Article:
- Presumably so named for its resemblance to a cut, “made by or as if by slashing” (as my dictionary puts it). The etymology of the verb “slash” is unknown; OED says perhaps related to “OF. esclachier to break.”
- Originally an ancient Roman coin. According to Wikipedia, in the UK, pounds, shillings, and pence were abbreviated using names of Roman coins: libra (abbreviated £), solidus (abbreviated s), and denarius (abbreviated d). The s used for shillings became elongated and evolved into a slashlike mark. The term “solidus” now refers specifically (at least in mathematics) to a less-vertical slashlike character that's used between numerator and denominator in a fraction, although it's quite common to just use a slash for this purpose. Unicode distinguishes between a “solidus” (/) (which in that context is an exact synonym for “slash”), a “fraction slash” (⁄) (which is called a solidus in math), and a “division slash” (∕), which in some typefaces may be even less vertical than the fraction slash. (See also Writing Fractions in HTML.)
- I gather this is used in the UK when speaking a string of letters and/or numbers that includes a slash, as in “27 B stroke 6”—although I gather that “stroke” in this context is also used to refer to a hyphen.
- From Latin virgula, meaning small stripe. Originally specifically referred to a small stroke that was an early form of comma in medieval manuscripts. In modern typography, this is the standard name for what's more casually known as a slash; in most modern contexts, this term is a synonym for “slash.”
- Computer slang for a slash, according to Computer Hope's jargon pages.
I suppose it's also worth noting that a huge number of people are confused about the term “backslash,” no thanks to Microsoft. In MS-DOS and its successor operating systems, the backslash (\), a mirror-reversed slash, is used to separate components of a path in the filesystem—that is, to separate names of parent and child directories, and to separate a filename from the name of the directory that contains it. However, in almost all other computer contexts—and especially in URLs—the character used for that separation is a forward slash, also known simply as a slash. (Before Microsoft popularized the backslash, there was no need to say “forward” slash.)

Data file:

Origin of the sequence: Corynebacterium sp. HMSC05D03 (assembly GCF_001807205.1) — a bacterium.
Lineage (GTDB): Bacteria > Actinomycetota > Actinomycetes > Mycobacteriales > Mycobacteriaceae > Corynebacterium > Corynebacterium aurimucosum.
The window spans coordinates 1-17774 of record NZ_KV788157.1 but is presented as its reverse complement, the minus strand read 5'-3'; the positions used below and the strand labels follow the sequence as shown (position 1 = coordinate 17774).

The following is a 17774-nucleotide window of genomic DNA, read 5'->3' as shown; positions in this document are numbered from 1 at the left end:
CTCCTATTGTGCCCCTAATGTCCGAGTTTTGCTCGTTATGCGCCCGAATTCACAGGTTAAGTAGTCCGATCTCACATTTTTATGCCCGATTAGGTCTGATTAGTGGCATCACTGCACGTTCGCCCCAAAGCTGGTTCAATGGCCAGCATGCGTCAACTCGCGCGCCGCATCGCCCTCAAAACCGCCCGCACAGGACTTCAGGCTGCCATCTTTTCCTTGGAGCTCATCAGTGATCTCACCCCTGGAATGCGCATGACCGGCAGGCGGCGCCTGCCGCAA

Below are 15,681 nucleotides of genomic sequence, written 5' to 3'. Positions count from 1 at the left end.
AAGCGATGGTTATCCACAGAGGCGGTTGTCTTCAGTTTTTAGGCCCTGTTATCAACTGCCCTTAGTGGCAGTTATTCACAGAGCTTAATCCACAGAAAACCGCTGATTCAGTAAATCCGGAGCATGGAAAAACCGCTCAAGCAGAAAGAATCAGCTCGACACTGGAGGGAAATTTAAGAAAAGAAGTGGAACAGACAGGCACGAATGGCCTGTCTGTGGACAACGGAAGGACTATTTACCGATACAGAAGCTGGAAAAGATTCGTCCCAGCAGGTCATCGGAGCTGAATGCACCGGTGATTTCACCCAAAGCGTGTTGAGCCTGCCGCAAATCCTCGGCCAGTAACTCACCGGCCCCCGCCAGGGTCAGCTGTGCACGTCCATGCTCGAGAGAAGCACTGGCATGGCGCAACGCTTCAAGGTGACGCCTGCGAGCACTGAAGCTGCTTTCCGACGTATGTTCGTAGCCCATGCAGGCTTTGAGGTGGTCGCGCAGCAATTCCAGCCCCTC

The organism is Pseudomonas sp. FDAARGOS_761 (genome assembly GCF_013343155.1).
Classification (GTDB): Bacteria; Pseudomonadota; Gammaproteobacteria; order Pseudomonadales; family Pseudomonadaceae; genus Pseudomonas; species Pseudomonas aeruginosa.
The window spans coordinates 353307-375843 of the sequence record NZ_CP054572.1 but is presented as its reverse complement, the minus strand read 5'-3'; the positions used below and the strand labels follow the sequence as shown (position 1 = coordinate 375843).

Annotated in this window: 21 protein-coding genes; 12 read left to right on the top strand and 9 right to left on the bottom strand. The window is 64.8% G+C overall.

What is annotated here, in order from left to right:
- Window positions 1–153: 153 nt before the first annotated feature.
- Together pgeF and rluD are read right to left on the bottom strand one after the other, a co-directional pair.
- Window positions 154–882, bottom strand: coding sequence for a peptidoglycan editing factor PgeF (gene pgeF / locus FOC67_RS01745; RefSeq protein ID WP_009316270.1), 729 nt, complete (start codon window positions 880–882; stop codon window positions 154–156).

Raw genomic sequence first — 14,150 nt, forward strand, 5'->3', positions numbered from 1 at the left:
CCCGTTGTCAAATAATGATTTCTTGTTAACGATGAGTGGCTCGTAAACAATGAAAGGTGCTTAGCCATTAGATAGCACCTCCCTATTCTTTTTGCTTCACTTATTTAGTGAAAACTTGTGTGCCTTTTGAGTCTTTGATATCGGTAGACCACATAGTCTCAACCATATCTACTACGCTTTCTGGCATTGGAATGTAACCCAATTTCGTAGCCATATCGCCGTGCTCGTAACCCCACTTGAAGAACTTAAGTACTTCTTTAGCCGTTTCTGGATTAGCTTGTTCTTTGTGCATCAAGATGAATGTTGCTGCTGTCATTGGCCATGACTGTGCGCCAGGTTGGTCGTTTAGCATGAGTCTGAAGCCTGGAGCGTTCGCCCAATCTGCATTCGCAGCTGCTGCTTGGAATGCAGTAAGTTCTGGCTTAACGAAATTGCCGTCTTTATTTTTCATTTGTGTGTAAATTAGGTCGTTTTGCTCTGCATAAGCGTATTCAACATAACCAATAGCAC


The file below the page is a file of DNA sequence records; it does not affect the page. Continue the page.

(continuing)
But because many people's first exposure to computers has been a Microsoft operating system, a lot of people don't understand that the backslash is unique to MS. So I hear a lot of people try to say URLs aloud by saying things like “h t t p colon backslash backslash. . . .” And sometimes they try to type URLs that way too.
Suffice it to say: unless you're talking about the location of a file on a Windows disk, don't use backslashes.
One other note, unrelated to backslashes: If I wanted to make a comprehensive list of the ways that “/” is pronounced, I suppose I would have to include things like “over” and “out of” (in fractions and test scores, as in ”257/512” or “76/100”) and “per” and “an” (in phrases like “65 miles/hour”). But I'm focusing in this entry on names for the punctuation mark (and related marks). I'm not sure that the distinction I'm making here is as solid as it sounds, but it'll do.
Sadly, a time gun isn't what I, as a science fiction fan, initially thought it was.
However, it is nonetheless kinda cool. A time gun is apparently a cannon or other piece of artillery that's fired every day at a specific time, to allow people nearby (including passing ships) to set their clocks accurately. An early form of network time server, I suppose.
One problem with using sound as a time signal is that sound is relatively slow. The niftiest thing I found when I looked up “time gun” is an 1861 Edinburgh time gun map, showing “the time taken for the sound of the one o'clock gun to travel from Edinburgh Castle to different parts of Edinburgh and Leith” (as the website puts it).
Apparently “scrummy” is a portmanteau of scrumptious and yummy. I had initially assumed it must mean something like “scummy.”
I recently encountered the term Woop Woop, which turns out to be, according to answers.com, “An imaginary town in the remote outback, supposedly backward.” The example sentence, from the Sydney Morning Herald, includes the phrase “It was like council night in Woop Woop.”
That page adds that “the woop-woops” is remote country; I'm guessing it's used much the same way Americans would refer to “the boonies” or “the boondocks.”
Never occurred to me to wonder where that last term came from. Turns out it's from Tagalog bundok, meaning “mountain”—which Wikipedia says is “a colloquialism used to refer to rural areas.”